Transmission of power to a desired vibration mode of the piezoelectric motor is generally sensitive to changes in stray capacitance between passive electrodes and ground and changes in capacitance between conducting wires, hereinafter referred to as “driving lines” that connect the driving circuit to the piezoelectric motor. Hereinafter, stray capacitance to ground and capacitance between driving lines are referred to generically as stray capacitance. Changes in stray capacitance generate mismatches between desired resonant vibration frequencies of the motor and frequencies at which power is efficiently transmitted from the driving circuit to the motor. These mismatches can substantially degrade the performance of the piezoelectric motor.

In particular changes in stray capacitance are caused by changes in the lengths the driving lines used to connect the driving circuit to the motor. For example, assume that the driving circuit is matched to a resonant frequency of the piezoelectric motor and that the driving circuit is connected to the piezoelectric motor by driving lines two meters long. If it is required to increase the length of the driving lines to six meters, the increased capacitance between the driving lines changes the resonant frequency of the load that the driving circuit drives and generates a mismatch between the driving circuit and the piezoelectric motor.

SUMMARY OF THE INVENTION

An aspect of some preferred embodiments of the present invention relates to providing a piezoelectric motor whose operation is less susceptible than is the operation of prior art piezoelectric motors to the effects of changes in stray capacitance, and in particular to changes in stray capacitance caused by changes in lengths of driving lines that connect the piezoelectric motor to a driving circuit.

In preferred embodiments of the present invention, first and second driving electrodes of a passive driving set of electrodes in the piezoelectric motor are connected in parallel with an impedance substantially smaller than impedance between them resulting from stray capacitive coupling. As a result, mismatches between a frequency at which the driving circuit supplies power to the piezoelectric motor and a desired resonant vibration frequency of the motor caused by changes in stray capacitance, are substantialy moderated.

In some preferred embodiments of the present invention the first and second driving electrodes of the passive driving set are connected by a capacitor. The capacitance of the capacitor is preferably substantially larger than the capacitance generated by any stray capacitive coupling of the first and second electrodes. The connected capacitor, hereinafter referred to as a “moderating capacitor”, is preferably permanently connected between the first and second driving electrodes and is connected between them when they are active and when they are passive. The capacitance of a moderating capacitor while preferably substantially larger than the capacitance of any stray capacitive coupling of its driving set of electrodes, is preferably chosen small enough so that sufficient power reaches the piezoelectric motor when the driving set is electrified by an appropriate AC power supply to excite vibrations in the piezoelectric motor.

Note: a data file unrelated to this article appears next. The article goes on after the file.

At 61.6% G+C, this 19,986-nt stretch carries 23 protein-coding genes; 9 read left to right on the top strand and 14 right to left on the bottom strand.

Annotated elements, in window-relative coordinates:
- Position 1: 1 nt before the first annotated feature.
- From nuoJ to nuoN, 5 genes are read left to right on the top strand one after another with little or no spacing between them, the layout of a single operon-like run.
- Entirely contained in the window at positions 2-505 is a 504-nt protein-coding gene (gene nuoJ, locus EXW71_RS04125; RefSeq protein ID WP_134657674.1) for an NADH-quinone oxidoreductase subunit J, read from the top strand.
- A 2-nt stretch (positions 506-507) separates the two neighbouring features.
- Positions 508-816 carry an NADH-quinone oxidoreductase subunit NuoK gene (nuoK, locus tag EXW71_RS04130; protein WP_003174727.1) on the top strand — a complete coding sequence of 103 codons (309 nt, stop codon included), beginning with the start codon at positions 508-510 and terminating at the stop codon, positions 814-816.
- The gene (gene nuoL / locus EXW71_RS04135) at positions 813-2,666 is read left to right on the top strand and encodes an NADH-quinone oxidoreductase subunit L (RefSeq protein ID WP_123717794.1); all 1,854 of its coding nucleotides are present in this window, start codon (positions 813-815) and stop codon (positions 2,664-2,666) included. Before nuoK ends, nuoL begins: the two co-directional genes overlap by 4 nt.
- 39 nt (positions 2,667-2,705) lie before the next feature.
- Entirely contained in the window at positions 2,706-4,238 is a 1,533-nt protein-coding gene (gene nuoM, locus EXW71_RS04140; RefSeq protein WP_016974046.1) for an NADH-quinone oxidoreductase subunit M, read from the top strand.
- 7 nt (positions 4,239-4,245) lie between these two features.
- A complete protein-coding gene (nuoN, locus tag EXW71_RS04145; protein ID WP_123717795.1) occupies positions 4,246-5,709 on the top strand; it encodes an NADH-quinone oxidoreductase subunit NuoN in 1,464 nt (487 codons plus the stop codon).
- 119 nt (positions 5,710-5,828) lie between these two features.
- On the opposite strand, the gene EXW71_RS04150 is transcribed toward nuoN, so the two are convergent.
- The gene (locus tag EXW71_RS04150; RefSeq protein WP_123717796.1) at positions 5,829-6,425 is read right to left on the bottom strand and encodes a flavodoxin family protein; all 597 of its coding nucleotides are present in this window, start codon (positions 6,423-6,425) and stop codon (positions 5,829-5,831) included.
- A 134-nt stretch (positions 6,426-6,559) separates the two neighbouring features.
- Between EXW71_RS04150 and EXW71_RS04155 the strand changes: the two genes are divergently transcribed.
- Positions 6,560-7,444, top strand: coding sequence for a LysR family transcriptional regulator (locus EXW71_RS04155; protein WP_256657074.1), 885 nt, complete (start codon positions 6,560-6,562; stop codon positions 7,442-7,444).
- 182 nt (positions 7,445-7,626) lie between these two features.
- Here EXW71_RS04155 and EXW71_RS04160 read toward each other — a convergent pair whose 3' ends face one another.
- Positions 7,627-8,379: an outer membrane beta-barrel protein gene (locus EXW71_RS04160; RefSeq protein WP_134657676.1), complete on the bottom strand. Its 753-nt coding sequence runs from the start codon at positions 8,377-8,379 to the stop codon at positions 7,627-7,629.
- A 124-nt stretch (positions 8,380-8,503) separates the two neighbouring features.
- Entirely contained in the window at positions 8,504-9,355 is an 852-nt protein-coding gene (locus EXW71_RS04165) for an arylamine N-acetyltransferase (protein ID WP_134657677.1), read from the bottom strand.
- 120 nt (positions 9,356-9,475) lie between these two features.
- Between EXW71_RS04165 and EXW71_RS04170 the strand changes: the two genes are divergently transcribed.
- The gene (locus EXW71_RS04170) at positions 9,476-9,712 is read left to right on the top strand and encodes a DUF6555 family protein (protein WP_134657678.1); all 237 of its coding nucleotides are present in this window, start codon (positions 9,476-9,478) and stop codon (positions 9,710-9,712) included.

In some preferred embodiments of the present invention the impedance between the first and second driving electrodes is reduced to substantially zero by short-circuiting the electrodes for a non-active driving set. The short-circuit is removed when the electrodes are active and used to excite a desired vibration in the motor.

There is therefore provided in accordance with a preferred embodiment of the present invention a method for exciting vibrations in a piezoelectric motor having a plurality of electrode sets, each set comprising at least one first electrode and at least one second electrode between which AC voltages are applied to excite vibrations in the piezoelectric motor, the method comprising; coupling an AC driving circuit to the at least one first electrode and at least one second electrode of a first electrode set; electrically connecting the at least one first electrode to the at least one second electrode of a second set of electrodes with a non-zero impedance that is substantially less than an impedance between them resulting from stray capacitive coupling; and energizing the driving circuit to apply an AC voltage difference between the at least one first electrode and at least one second electrode of the first set of electrodes to excite the vibrations.